These days it is almost impossible to avoid the crypto buzz. The Bitcoin rollercoaster price – once discussed only in niche communities – is hitting the world’s most authoritative headlines, and blockchain is the buzzword that all tech communities refer to. In this scenario, not only ordinary people but also businesses – whether or not they like to admit it or not – cannot shy away from the crypto world either.
Businesses of all sized have already jumped on the crypto bandwagon, and they are working on blockchain related projects to increase their shares in the market and to stay ahead of the competition. Accenture Research published a report in early 2017, reporting how “Blockchain technology could reduce infrastructure costs for eight of the world’s 10 largest investment banks by an average of 30 percent, translating to $8 billion to $12 billion in annual cost savings for those banks”. And Garter estimated that “by 2022, ratified unbundled (that is, defined impact) smart contracts will be in use by more than 25% of global organizations. Unbundled means closely defined and with narrow impact, rather than complex nested contracts where the outcome permutations become nearly impossible to test”.
Blockchain has created a new and dynamic ecosystem for dealing with business contracts, avoiding all the boring activities related to them, and placing an unrivaled transparency as a key feature, made possible by a distributed and decentralized ledger. In the blockchain era, a contract becomes a logic-based system, a programmable solution made by third-parties covering every aspect of the transaction from beginning to end without the need for trust.
Enkidu: blockchain used for business efficiency
Enkidu is a smart contract platform that leverages the power of blockchain for the sake of business efficiency. Enkidu allows automation of payments a near zero costs by utilizing smart contracts. The platform promises to cover all possible payments a company is supposed to face from its creation to its day-to-day operations: from employees’ payments to the payment of the brewer coffee machine!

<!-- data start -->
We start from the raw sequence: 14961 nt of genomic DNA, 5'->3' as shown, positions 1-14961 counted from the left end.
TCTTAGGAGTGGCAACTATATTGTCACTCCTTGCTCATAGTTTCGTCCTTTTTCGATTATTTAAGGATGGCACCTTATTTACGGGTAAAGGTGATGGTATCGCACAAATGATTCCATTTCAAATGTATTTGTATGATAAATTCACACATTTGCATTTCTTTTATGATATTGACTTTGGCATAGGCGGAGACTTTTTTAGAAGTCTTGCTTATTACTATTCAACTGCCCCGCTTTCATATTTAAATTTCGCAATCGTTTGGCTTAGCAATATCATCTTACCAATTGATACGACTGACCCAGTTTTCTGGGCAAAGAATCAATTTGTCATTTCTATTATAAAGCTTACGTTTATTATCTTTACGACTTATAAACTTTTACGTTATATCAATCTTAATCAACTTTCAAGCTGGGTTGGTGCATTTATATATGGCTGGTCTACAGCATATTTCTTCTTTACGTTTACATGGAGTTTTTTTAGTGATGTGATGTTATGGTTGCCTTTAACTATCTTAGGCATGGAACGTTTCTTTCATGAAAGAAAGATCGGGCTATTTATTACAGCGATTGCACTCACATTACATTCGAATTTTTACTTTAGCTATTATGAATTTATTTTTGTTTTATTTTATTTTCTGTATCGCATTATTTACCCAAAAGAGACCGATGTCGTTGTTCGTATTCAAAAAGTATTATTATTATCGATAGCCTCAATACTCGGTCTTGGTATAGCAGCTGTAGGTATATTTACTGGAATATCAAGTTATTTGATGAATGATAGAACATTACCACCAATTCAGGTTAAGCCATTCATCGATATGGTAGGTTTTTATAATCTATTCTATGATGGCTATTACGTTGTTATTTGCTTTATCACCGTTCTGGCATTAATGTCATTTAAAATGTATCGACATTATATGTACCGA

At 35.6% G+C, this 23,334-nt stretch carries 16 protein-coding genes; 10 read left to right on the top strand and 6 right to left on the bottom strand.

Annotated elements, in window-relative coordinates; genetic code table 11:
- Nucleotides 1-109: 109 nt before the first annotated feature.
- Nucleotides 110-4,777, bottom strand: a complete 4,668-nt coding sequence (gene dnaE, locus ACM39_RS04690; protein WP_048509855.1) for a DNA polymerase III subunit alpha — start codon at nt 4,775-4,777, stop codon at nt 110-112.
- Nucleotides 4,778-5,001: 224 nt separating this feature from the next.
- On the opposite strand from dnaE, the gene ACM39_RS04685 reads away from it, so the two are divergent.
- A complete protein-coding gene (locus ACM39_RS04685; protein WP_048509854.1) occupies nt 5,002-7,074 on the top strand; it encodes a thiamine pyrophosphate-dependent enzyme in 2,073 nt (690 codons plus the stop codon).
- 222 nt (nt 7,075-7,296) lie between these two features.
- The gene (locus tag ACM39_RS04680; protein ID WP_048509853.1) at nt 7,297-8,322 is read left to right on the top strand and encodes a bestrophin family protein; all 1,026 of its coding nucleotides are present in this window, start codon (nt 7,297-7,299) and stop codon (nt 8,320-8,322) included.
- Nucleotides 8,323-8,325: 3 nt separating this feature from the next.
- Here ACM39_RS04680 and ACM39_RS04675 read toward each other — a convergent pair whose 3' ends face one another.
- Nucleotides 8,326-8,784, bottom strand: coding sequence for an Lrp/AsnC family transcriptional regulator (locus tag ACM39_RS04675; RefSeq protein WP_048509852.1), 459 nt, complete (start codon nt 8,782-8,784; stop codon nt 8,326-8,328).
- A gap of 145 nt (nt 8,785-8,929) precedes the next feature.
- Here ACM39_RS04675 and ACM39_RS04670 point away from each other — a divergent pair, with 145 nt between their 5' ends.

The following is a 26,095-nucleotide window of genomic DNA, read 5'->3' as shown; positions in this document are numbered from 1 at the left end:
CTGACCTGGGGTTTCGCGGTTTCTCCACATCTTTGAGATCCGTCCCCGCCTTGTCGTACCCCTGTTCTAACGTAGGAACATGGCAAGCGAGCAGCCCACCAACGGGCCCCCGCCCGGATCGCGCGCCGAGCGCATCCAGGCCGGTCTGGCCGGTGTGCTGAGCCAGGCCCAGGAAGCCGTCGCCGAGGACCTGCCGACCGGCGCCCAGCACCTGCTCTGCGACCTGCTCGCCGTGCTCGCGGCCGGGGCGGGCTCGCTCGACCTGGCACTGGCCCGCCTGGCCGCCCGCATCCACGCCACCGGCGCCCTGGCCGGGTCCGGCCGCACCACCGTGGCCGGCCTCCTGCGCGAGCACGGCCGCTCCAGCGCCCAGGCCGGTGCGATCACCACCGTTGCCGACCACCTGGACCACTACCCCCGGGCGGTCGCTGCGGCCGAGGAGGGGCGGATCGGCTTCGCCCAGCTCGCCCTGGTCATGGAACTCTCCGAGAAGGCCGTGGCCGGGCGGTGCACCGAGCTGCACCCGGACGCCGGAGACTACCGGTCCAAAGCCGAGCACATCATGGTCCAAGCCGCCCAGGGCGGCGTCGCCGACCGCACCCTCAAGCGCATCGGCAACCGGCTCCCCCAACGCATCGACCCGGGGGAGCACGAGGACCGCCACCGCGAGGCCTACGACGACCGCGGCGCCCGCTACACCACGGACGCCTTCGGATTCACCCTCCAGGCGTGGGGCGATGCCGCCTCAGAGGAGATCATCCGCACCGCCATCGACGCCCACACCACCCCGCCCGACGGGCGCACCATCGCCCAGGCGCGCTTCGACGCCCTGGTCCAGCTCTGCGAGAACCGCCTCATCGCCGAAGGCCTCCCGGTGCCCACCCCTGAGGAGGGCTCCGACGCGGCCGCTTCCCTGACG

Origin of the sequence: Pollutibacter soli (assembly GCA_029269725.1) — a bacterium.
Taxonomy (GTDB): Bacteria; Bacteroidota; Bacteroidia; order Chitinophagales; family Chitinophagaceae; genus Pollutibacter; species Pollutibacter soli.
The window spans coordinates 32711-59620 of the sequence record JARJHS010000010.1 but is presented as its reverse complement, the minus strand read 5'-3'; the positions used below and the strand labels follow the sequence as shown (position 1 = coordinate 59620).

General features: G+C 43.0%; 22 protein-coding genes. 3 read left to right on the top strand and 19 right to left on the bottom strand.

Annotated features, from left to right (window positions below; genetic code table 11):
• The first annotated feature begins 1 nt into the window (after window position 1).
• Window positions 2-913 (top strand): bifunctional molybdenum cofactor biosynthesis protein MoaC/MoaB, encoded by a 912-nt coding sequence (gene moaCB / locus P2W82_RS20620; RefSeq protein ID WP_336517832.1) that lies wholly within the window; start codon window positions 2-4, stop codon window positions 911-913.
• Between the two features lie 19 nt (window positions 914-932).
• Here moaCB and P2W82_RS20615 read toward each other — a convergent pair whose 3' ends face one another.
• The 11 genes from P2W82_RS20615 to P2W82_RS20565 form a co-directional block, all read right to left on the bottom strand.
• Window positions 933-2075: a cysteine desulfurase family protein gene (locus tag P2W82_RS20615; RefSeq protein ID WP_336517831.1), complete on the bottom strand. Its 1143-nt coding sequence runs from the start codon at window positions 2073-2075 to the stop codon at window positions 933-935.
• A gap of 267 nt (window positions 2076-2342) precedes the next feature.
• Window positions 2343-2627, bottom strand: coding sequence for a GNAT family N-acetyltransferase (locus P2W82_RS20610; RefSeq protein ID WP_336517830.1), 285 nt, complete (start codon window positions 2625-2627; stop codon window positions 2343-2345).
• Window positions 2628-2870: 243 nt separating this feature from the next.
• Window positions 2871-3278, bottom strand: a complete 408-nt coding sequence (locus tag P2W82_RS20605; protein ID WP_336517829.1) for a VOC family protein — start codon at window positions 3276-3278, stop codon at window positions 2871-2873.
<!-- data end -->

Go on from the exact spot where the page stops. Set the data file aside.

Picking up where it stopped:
According to Shashank Udupa, COO of Enkidu, “A payment splitter gateway is central to the operations of Enkidu. The splitter divides payments into pre-defined parts, crediting the project members according to the share they hold. How much is their share, thus the payment they should receive is described in the cap table, and the payment gateway simply obeys to its rules. Smart Contracts utilize vesting, treasury and IP protection for providing the highest level of security. In Enkidu dilution, treasury threshold, and all the other decision vital to the business are set by a voting system, in a “resolution” fashion. The payment gateway programmatically obeys to the resolutions passed. In short, Enkidu is helping companies to run an alternative to conducting business, the alternative to LLC, which is made possible by their blockchain-based automaton rules. Enkidu allows people to team up, split payments and run a profitable project, without requiring a company entity (flow-through tax). We’re trying to merge the rules behind every company traditionally running a business with the many advantages provided by the blockchain payment gateway”.
The Enkidu’s talent marketplace
However as per the words of Varun Mayya CEO of Enkidu “the platform isn’t only blockchain-based payment splitter provider. It leverages a current trend on the market that sees the freelancing marketplace economy on the rise, becoming a marketplace of talents”.
It is undoubtedly how remote work will become the world workforce majority, and Enkidu positions itself in this market, trying to give a solution to all the issues – from talent hiring to contracts and payments – that every entrepreneur running a team would otherwise face.
“We are in the Fourth Industrial Revolution — a period of rapid change in work driven by increasing automation, but we have a unique opportunity to guide the future of work and freelancers will play more of a key role than people realize,” said Stephane Kasriel, co-chair of the World Economic Forum’s Council on the Future of Gender, Education and Work. “Professionals who choose to freelance make this choice knowing that, as their own boss, they are in control of their destiny. Freelancers, therefore, think more proactively about market trends and refresh their skills more often than traditional employees, helping advance our economy.”
More info: Enkidu